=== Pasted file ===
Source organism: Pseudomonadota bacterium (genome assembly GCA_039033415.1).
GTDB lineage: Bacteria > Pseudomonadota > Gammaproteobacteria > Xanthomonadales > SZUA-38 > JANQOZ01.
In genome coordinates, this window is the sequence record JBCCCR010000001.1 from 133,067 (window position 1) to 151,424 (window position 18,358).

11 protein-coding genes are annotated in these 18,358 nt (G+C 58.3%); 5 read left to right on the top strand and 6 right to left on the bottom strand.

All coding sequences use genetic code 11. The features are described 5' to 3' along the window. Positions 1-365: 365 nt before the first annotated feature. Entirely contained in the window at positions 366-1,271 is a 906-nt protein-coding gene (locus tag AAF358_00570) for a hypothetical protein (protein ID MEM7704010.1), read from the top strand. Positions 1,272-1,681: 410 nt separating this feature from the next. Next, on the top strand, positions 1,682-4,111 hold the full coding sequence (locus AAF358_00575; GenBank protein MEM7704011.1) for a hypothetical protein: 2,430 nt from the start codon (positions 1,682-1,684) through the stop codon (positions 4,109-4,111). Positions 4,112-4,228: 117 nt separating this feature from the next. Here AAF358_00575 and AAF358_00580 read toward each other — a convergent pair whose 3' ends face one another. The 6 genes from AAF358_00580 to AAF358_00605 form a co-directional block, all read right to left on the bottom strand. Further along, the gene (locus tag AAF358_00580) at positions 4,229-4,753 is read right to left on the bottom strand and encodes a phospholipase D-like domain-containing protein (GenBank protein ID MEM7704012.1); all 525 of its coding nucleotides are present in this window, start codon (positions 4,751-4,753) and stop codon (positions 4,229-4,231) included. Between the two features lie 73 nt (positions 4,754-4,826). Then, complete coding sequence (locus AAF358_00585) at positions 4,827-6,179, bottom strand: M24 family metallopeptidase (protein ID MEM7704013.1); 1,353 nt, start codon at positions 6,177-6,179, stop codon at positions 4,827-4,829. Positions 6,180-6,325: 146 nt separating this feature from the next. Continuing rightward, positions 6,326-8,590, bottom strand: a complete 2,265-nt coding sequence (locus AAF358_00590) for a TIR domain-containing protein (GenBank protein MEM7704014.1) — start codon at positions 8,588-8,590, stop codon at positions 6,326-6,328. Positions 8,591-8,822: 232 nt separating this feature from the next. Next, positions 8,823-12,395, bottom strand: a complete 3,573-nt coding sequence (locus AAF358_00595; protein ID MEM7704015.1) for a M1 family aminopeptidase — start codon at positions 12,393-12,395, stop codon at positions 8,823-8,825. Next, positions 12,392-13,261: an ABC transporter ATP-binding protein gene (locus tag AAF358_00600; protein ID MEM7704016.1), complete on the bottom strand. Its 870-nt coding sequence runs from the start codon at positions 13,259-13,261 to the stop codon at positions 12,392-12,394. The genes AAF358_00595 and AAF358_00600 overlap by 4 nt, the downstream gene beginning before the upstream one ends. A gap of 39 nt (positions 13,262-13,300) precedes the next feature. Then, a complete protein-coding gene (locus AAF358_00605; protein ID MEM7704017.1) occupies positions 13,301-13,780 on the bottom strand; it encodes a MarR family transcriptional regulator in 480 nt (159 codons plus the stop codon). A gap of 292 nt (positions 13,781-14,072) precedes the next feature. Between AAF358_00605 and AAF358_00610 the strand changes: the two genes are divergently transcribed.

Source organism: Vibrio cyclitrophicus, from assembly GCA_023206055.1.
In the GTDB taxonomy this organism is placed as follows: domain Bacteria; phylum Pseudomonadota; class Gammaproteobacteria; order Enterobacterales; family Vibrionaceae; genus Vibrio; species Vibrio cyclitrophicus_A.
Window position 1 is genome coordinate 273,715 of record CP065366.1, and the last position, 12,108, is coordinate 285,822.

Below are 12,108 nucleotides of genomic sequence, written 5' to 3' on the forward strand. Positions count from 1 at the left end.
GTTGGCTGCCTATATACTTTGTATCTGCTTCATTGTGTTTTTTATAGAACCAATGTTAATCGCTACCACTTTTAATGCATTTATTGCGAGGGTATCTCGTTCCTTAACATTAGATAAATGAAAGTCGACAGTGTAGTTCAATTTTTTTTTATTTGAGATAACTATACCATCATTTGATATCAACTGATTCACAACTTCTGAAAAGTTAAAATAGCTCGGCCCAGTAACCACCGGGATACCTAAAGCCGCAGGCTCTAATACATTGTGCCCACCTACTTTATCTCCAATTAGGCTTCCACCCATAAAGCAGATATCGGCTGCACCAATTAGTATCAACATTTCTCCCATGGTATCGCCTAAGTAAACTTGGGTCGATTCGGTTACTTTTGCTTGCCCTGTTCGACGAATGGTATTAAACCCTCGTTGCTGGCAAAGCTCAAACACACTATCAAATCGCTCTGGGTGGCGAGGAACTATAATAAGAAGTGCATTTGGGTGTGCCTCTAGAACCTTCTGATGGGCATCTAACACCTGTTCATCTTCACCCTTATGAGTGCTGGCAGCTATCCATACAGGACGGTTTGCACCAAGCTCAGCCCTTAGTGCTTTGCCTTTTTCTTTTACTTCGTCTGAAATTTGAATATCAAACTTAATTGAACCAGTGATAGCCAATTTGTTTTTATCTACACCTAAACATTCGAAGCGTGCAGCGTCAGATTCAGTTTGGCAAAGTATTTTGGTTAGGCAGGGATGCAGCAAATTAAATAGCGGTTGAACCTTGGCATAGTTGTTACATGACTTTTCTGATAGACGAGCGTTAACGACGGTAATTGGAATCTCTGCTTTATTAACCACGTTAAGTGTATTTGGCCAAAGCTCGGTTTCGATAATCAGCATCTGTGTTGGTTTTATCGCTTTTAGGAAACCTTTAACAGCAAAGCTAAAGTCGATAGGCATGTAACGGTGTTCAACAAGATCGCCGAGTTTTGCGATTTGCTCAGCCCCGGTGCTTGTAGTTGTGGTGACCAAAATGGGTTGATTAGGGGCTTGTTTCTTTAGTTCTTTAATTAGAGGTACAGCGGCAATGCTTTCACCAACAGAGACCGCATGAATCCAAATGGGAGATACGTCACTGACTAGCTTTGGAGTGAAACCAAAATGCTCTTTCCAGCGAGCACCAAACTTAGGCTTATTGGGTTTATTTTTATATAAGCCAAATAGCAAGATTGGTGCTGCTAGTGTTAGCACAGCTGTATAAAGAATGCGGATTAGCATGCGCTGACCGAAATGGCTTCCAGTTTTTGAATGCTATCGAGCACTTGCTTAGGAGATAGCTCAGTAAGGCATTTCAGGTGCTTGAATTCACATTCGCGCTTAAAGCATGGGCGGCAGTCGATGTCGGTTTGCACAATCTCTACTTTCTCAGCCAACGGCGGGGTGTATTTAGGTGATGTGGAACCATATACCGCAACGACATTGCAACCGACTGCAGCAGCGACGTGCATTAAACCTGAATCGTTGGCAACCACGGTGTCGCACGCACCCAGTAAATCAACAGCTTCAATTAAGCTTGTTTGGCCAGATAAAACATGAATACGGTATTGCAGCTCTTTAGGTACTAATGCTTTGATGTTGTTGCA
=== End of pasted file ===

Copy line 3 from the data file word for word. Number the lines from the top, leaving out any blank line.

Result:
In genome coordinates, this window is the sequence record JBCCCR010000001.1 from 133,067 (window position 1) to 151,424 (window position 18,358).